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Flashcards in Abeka Biology Chapter 8 Deck (128):
1

What is the name of a biologist that studies the nervous system?

neurobiologist

2

What is the name of a physician who specializes in disorders of the nervous system?

neurologist

3

What system includes the brain and spinal cord?

central nervous system

4

What is the principal organ of the nervous system?

the brain

5

By what means does the brain communicate with the body?

spinal cord

6

What 31 pairs of nerves transmit nerve signals to and from the rest of the body?

spinal nerves

7

What 12 pairs of nerves branch directly from the brain stem and transmit nerve signals to and from the eyes, eyes, mouth, face, and scalp?

cranial nerves

8

What triple layer of protective tissue covers the spinal chord?

meninges

9

What clear fluid circulates though the fibers of the arachnid, and serves to cushion the brain when you bump your head?

cerebrospinal fluid

10

What cells support and insulate nerve tissue?

glial cells

11

What short, branched extension of the cell receives nerve impulses from other neurons and conducts them toward the cell body?

dendrite

12

What is a long extension which relays nerve impulses from the cell body to the other neurons?

axon

13

What consists largely of the cell bodies of the neurons and is gray because the cell bodies lack the white, specialized covering known as myelin?

grey matter

14

What is composed of axions and glial cells that are white because of their myelin content?

white matter

15

What is a ganglion?

A mass of cell bodies.

16

What is it called when some ganglia are grouped together to form a large mass?

A plexus

17

What is a group of cell bodies in the brain or the spinal cord called?

nerve center

18

What are neurons that transmit information to the central nervous system from the senses of sight, hearing, taste, touch, and smell, as well as those that transmit signals called?

sensory neurons

19

What are neurons that relay signals from the central nervous system to the other parts of the body called?

motor neurons

20

What group of neurons are found only in the central nervous system?

interneurons

21

What tightly sealed capillary walls protect the central nervous system from being permanently damaged every time you get sick?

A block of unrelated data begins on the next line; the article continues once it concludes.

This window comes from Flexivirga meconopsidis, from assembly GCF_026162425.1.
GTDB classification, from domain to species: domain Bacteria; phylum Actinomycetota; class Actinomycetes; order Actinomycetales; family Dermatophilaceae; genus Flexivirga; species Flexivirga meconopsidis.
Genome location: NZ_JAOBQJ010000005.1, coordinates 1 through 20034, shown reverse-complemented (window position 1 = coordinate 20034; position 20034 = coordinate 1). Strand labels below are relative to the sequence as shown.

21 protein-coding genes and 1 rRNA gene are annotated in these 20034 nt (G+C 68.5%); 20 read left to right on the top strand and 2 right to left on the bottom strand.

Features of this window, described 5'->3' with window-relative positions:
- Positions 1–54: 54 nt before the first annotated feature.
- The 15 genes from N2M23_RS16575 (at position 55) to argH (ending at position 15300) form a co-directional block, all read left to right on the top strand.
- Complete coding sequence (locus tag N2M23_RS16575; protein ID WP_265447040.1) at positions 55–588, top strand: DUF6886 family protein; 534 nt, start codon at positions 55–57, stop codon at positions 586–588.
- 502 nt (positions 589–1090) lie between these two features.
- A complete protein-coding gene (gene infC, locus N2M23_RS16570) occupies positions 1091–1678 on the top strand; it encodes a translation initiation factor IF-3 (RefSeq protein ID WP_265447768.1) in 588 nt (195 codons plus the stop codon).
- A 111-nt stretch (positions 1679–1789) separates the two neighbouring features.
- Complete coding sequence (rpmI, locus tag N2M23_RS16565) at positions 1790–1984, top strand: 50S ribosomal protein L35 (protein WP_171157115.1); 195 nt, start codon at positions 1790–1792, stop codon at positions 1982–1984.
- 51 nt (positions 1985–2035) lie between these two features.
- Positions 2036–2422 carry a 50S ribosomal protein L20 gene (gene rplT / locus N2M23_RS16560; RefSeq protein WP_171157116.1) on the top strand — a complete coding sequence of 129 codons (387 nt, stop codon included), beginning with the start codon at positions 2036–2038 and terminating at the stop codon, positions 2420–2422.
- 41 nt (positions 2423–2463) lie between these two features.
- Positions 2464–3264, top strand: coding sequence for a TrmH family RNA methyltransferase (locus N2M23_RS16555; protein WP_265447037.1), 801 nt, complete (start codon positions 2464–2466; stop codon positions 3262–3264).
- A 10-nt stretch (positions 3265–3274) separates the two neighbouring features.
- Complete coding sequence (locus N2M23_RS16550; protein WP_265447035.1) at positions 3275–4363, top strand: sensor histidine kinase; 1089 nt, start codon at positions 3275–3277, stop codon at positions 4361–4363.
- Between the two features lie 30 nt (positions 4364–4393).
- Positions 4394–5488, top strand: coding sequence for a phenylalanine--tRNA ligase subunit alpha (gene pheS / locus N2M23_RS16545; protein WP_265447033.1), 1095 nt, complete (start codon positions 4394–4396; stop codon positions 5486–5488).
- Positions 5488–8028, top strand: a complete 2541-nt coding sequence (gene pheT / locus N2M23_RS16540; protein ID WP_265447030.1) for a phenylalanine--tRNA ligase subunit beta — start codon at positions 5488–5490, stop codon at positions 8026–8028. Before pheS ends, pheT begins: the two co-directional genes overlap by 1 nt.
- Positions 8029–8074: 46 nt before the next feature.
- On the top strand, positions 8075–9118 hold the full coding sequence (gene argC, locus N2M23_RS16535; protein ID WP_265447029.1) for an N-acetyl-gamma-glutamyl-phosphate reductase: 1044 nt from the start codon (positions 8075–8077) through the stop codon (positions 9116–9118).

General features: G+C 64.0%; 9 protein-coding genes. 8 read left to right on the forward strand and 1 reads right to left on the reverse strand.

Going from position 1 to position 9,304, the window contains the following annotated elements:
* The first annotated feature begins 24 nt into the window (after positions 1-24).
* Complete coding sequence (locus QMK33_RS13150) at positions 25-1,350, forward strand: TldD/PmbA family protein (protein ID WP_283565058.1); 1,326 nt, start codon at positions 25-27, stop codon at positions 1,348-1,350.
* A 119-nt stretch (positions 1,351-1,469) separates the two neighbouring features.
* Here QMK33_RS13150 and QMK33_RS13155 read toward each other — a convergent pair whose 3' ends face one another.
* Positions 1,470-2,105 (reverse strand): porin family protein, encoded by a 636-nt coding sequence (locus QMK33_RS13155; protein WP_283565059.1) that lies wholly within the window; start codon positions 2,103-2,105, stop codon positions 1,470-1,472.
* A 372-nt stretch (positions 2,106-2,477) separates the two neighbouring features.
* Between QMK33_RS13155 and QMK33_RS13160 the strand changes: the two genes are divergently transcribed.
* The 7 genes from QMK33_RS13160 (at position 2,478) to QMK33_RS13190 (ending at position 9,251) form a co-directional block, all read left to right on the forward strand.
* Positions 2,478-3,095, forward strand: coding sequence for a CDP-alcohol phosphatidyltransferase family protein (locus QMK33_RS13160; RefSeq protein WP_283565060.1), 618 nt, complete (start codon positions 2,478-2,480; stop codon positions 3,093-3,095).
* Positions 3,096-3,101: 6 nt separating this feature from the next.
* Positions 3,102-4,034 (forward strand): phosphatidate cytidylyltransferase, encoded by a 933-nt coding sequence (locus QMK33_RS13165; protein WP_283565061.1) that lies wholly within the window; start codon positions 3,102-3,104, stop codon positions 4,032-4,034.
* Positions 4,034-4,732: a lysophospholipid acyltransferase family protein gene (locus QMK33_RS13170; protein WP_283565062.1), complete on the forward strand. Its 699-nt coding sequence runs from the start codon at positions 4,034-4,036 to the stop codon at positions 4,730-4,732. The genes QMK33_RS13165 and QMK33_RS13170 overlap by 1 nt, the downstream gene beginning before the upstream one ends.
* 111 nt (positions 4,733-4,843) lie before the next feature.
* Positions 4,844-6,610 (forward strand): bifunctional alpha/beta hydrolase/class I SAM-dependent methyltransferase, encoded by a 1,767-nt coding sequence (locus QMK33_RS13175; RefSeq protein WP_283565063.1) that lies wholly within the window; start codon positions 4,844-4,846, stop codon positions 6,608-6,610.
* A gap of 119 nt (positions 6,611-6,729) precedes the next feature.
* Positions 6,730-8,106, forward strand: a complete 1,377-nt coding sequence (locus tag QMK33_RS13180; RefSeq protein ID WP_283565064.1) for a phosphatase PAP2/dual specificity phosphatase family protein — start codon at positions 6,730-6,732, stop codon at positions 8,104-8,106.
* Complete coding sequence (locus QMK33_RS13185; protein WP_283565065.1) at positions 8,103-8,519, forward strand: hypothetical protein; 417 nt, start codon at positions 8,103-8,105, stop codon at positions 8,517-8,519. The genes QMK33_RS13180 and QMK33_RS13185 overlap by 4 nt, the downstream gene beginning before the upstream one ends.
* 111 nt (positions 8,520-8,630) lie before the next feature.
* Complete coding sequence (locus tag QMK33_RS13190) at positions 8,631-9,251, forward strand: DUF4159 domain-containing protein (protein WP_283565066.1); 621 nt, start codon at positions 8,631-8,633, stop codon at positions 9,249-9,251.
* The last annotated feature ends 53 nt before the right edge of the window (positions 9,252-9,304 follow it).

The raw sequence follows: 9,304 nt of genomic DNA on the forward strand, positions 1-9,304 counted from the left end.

blood-brain barrier

22

What can invading micro-organisms cause when they enter the nerve tissue and infect the meninges?

meningitis

23

What is a state of prolonged unconsciousness?

a coma

24

What serious disease attacks the spinal cord?

poliomyelitis (polio).

25

What system consists of nerves, which are bundles of nerve fibers branching from the brain and spinal cord and connecting the central nervous system to the extremities of the body?

peripheral nervous system

26

What carry impulses from light, taste, sound, touch, and pain from other parts of the body to the spinal cord and brain for analysis?

sensory nerve fibers

27

What carry impulses from the brain and spinal cord to produce action in muscles and organs?

motor nerve fibers

28

What part of the peripheral nervous system controls the heart and other internal organs?

autonomic nervous system

29

What cells produce layers of myelin sheathing that acts much like the insulation in an electrical wire?

Schwann cells

30

What disease of the brain and spinal cord, that usually strikes adults, occurs when the body's immune system attacks the glial cells that provide muslin sheaths for their cell axons?

Multiple sclerosis

31

What is the inability for the muscles to move?

paralysis

32

What wave of electrical activity is propagated by fast-acting, voltage-sensing ion gates that quickly open and close, allowing sodium and potassium ions to briefly flow into and out of the cell?

action potential

33

What is an enclosed junction between the axon of one neuron and the dendrites or cell body of another?

synapse

34

When the action potential reaches the synapse, it causes what chemical neuron to be released into the synapse?

neurotransmitter

35

What serious disease of the nervous system affects the patient's control of posture and movement?

parkinsons desease

36

What is the simplest act of the nervous system?

reflex

37

What is the simplest nerve pathway, which may involve as few as two or three nerve cells?

reflex arc

38

What upper part of the brain coordinates thought, memory, and learned behavior?

cerebrum

39

What is the lower part of the brain that helps control balance and coordinates voluntary muscle activity?

cerebellum

40

What part connects the brain to the spinal cord, and controls the involuntary muscles and activities of the autonomic nervous system?

brain stem

41

What part is the largest part of the brain, and is the physical organ that helps you in the areas of consciousness, memory, voluntary action, thinking, and intelligence?

cerebrum

42

What two parts does the brain consist of?

right and left hemisphere

43

What deep groove divides the two halves of the brain?